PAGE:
Key Arab nations to attend Israeli-Palestinian conference

Saudi Arabia and other key Arab nations Friday agreed to attend a U.S.-sponsored peace conference, a move that added credibility to Washington's attempt to resolve the Palestinian-Israeli conflict before President Bush leaves office.

The political guessing game over what countries would participate ended here when the Arab League announced that Cabinet-level representatives from its major states, with the exception of Syria, would travel next week to the summit in Annapolis, Md. The critical nod came from Saudi Arabia, a strong U.S. ally, which overcame its reservations and indicated that Foreign Minister Prince Saud al-Faisal may attend.

"I'm not hiding any secret about the Saudi position. We were hesitant until today," Faisal said at a news conference following the Arab League meeting. "As long the Arab position has agreed on attending, the kingdom will walk with its brothers in one line."

Those calculated words capped months of shuttle diplomacy by Secretary of State Condoleezza Rice, who urged Arab leaders to put aside misgivings that Tuesday's summit would be little more than a photo-op by an outgoing U.S. president whose policies have failed across the Middle East. Rice persuaded Egypt and Jordan, and with their help, gained the endorsement of Saudi Arabia, which Washington regards as the decisive voice in the Arab world.

"This is a signal they believe this will be a serious and substantive meeting," said State Department spokesman Leslie Phillips. "The Annapolis conference will show broad international support for the Israeli and Palestinian leaders' efforts and will be a launching point for negotiations leading to the establishment of a Palestinian state and the realization of Israeli-Palestinian peace. We look forward to as full a participation as possible from all invitees and we look forward to seeing them all in Annapolis this Tuesday."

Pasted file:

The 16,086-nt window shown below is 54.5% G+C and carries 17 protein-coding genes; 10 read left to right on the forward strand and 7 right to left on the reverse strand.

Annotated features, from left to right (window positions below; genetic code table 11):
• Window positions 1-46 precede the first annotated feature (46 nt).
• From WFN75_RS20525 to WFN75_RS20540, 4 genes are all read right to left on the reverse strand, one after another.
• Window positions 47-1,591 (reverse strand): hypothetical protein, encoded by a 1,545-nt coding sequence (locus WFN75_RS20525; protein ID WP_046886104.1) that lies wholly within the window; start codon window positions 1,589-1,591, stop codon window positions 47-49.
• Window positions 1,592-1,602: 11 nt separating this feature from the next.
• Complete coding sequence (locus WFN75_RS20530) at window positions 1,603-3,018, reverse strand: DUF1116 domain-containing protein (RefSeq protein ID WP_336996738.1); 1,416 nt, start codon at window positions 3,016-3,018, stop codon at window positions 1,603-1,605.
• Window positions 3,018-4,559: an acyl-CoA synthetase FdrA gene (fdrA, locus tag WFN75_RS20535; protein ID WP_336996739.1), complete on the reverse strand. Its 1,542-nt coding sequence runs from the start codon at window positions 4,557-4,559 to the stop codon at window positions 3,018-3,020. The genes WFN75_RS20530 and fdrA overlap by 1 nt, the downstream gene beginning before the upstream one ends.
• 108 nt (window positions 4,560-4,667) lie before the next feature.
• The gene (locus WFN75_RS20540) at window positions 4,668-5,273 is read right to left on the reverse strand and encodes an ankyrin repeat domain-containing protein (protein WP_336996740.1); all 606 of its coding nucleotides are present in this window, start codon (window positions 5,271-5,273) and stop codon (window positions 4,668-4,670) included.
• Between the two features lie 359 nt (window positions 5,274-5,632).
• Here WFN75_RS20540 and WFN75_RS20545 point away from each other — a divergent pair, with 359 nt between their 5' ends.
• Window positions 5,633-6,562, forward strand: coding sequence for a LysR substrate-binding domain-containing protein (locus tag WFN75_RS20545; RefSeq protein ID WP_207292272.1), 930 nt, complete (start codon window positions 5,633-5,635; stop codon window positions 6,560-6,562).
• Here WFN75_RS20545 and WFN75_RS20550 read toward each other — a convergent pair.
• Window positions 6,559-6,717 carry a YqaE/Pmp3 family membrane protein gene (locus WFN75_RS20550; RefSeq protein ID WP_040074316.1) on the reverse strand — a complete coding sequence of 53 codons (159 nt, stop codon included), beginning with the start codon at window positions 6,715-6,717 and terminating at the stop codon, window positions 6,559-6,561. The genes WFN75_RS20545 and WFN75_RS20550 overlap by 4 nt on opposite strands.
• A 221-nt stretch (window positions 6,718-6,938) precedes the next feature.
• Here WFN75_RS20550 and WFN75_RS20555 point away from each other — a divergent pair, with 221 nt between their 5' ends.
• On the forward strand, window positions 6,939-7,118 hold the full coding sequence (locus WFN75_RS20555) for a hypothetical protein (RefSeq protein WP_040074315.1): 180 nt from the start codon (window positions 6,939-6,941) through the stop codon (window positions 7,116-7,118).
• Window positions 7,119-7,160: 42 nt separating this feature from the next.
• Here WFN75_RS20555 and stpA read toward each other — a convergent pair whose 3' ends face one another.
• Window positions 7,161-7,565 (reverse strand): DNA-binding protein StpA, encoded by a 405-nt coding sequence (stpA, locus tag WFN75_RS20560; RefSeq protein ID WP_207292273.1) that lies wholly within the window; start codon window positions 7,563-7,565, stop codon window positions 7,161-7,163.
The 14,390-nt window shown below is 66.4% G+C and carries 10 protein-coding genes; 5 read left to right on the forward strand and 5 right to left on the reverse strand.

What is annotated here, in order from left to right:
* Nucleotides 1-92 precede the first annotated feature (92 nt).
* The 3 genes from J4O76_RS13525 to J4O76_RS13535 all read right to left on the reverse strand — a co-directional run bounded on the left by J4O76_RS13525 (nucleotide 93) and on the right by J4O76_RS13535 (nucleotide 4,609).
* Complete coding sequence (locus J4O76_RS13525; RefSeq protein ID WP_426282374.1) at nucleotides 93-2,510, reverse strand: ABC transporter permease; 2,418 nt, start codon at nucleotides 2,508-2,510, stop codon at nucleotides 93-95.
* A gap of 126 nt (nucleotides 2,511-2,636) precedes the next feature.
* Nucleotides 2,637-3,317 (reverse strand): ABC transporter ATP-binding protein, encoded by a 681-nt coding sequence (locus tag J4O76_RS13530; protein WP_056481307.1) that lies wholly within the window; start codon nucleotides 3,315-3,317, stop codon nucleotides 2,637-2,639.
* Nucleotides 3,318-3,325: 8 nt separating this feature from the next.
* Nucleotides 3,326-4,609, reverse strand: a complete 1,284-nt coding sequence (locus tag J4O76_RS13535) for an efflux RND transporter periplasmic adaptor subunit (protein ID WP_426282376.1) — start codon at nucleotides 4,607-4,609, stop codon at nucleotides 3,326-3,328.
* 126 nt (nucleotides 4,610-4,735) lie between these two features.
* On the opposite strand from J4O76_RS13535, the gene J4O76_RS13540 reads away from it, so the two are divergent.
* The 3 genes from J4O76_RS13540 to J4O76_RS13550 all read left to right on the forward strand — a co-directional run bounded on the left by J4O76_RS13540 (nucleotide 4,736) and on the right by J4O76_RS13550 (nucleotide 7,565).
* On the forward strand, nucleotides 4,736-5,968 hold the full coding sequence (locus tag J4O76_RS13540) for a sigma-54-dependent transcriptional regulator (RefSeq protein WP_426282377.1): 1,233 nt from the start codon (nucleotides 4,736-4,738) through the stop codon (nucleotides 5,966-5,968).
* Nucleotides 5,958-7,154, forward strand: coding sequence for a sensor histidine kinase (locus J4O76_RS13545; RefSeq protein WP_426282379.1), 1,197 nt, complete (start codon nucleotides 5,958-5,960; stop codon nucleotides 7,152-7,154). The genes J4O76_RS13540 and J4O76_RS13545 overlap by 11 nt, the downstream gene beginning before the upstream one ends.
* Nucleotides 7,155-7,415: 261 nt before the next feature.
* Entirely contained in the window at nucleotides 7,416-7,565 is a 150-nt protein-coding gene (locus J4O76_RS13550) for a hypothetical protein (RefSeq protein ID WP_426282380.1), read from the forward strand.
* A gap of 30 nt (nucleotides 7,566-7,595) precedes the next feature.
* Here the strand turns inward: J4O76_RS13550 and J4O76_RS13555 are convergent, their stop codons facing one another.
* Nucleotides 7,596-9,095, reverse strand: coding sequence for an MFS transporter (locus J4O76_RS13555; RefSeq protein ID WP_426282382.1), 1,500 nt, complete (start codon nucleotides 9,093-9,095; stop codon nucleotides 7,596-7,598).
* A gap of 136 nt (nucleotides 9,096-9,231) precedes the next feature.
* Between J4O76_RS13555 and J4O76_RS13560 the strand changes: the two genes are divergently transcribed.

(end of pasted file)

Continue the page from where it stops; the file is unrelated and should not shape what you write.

But the mood at the Arab League headquarters was more wary than ebullient. Diplomats attempted to burnish a united Arab front, but few were predicting the United States would put enough pressure on Israel to force lasting concessions leading to an independent Palestinian state. Bold statements mixed with sober assessments that the conference's ambitions had been scaled back from solving the Middle East peace crisis to creating an agenda for future talks.

"What is the objective of this conference?" said Saeb Erakat, a chief Palestinian negotiator. "To avoid high expectations, the objective ... as specified by the invitation is to launch the final status negotiations on the Palestinian-Israeli track."

Syria, an ally of Iran, did not commit to the conference. It has stated that it would only go if Israel's return of the Golan Heights, which it captured from Syria in the 1967 war, was specifically addressed.

But by late Friday it seemed that Syria was leaning toward attending. Syrian media quoted Foreign Minister Walid al-Moualem as saying that the United States has agreed to add the Golan Heights to the agenda.

"We have not decided whether to participate or not," said al-Moualem. "We are waiting to receive the agenda and to see whether it has the Syrian-Israeli track which means the Golan Heights as the second item."

The political risks for Arab nations is a meeting that produces more rhetoric and picture-taking than timetables and other measures needed to secure Israeli agreements for an independent Palestinian state. The leaders of Saudi Arabia, Jordan and Egypt, who are viewed by their populations as beholden to Washington, worry their images will suffer if emissaries fly home with little or no Palestinian gains.

That sentiment is particularly strong in Saudi Arabia, which has no diplomatic relations with Israel and is uneasy about sitting with Israelis at a high-stakes gathering. The Saudis have been frustrated by the failure of the so-called Israeli-Palestinian road map for peace begun in 2002. In recent days, President Bush called Saudi King Abdullah. That conversation and assurances by Riyadh's Arab allies reportedly convinced the king that the conference was worth the gamble, especially if it meant that not attending would leave the Saudis embarrassed if progress was made.

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